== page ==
Today’s judgment of the Supreme Court of Kenya in William Musembi vs The Moi Educational Centre Co. Ltd. takes the logic of Mitu Bell one step further. Petitioners were residents of two informal settlements within the county of Nairobi. It was their case that they had been occupying the land since 1968, when it had been public land. The cause of action arose out of a forced eviction at the instance of the Respondent in 2013; the Respondent claimed private ownership of the land, and was assisted by officers of the State in carrying out the forced eviction and demolition.

In the High Court, Ngugi J found a violation of the petitioners’ rights under to dignity, security, adequate housing, and a violation of the rights of children and elderly persons under the Constitution. She awarded damages. However, this judgment was partially set aside by the Court of Appeal. The Court of Appeal found that there had only been a violation of the rights to dignity and security, and set aside the order of damages. Petitioners appealed to the Supreme Court.

The arguments before the Supreme Court turned upon whether – and to what extent – the right to accessible and adequate housing could be applied inter se between private parties, as well as the State’s obligations in cases of eviction. These intertwined questions were summed up in paragraph 54 of the Supreme Court’s judgment:

“… we are tasked with the making of a determination on the rights of the Petitioners against those of the 1st Respondent; to determine whether the State took an active positive role in ensuring that the fundamental rights and freedoms of all the parties concerned in this instant matter were protected and that in so doing, there was no abuse of the rights of the parties and thus, that the State’s negative obligation not to abuse or violate these rights and fundamental freedoms was carried out.”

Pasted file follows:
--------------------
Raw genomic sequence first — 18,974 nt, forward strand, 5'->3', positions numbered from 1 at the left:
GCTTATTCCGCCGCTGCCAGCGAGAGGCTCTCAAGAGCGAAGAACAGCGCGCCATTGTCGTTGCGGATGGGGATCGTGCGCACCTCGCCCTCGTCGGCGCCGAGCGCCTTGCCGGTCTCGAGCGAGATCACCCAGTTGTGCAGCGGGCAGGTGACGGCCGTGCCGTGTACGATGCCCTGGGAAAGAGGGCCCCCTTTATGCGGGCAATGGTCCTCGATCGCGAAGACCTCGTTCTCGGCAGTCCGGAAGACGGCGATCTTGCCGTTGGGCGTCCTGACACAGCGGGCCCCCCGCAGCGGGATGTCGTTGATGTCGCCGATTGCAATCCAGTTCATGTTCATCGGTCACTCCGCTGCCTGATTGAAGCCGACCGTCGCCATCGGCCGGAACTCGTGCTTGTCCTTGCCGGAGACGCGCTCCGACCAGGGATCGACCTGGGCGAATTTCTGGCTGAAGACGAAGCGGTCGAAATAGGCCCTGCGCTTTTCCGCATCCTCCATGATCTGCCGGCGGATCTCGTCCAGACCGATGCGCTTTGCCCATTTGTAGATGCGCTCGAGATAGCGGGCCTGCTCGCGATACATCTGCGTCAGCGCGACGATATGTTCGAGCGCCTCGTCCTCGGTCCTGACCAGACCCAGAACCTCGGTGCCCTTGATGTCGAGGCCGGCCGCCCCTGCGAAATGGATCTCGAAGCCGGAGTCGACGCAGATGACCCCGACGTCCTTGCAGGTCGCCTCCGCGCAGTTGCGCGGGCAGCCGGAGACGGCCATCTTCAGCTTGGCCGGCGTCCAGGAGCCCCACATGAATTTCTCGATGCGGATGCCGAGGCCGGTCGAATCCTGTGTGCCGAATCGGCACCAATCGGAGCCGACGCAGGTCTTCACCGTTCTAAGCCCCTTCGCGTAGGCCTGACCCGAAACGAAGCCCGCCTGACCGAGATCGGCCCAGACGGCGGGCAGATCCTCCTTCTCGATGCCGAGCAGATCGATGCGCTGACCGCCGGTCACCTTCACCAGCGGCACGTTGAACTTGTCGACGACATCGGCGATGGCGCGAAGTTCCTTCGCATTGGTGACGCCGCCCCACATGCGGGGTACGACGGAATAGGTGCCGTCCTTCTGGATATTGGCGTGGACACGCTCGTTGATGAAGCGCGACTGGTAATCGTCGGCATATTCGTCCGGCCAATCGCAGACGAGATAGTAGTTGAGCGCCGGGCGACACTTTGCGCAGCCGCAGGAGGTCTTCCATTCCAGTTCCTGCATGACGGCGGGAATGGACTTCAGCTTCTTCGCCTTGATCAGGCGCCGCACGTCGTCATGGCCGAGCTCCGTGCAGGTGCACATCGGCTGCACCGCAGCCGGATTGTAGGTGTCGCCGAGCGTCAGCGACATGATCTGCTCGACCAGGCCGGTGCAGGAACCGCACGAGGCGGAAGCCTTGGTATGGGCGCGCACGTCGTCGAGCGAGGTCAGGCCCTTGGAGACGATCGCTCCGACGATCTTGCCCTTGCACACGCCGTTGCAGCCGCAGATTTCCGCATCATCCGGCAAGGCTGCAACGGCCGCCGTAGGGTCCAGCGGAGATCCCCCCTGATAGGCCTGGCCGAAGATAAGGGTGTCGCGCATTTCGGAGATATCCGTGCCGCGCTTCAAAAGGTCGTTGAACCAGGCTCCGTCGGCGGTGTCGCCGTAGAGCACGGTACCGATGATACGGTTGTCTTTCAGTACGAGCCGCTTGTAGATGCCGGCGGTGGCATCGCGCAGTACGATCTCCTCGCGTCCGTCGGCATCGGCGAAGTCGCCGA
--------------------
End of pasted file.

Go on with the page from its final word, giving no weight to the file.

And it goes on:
Relying upon Mitu Bell, the Supreme Court noted that even where landless people did not have title to land, they nonetheless acquired a “protective right to housing” through occupation (paragraph 56). The Court therefore held that as far as the State was concerned, the principles governing evictions that were set out in Mitu Bell applied to this case as well. And here, the facts that the eviction was violent, that it was done without a Court order, and that no notice was provided, were so evident that “even the man on the street” could tell that the Petitioners’ rights had been violated (paragraph 59).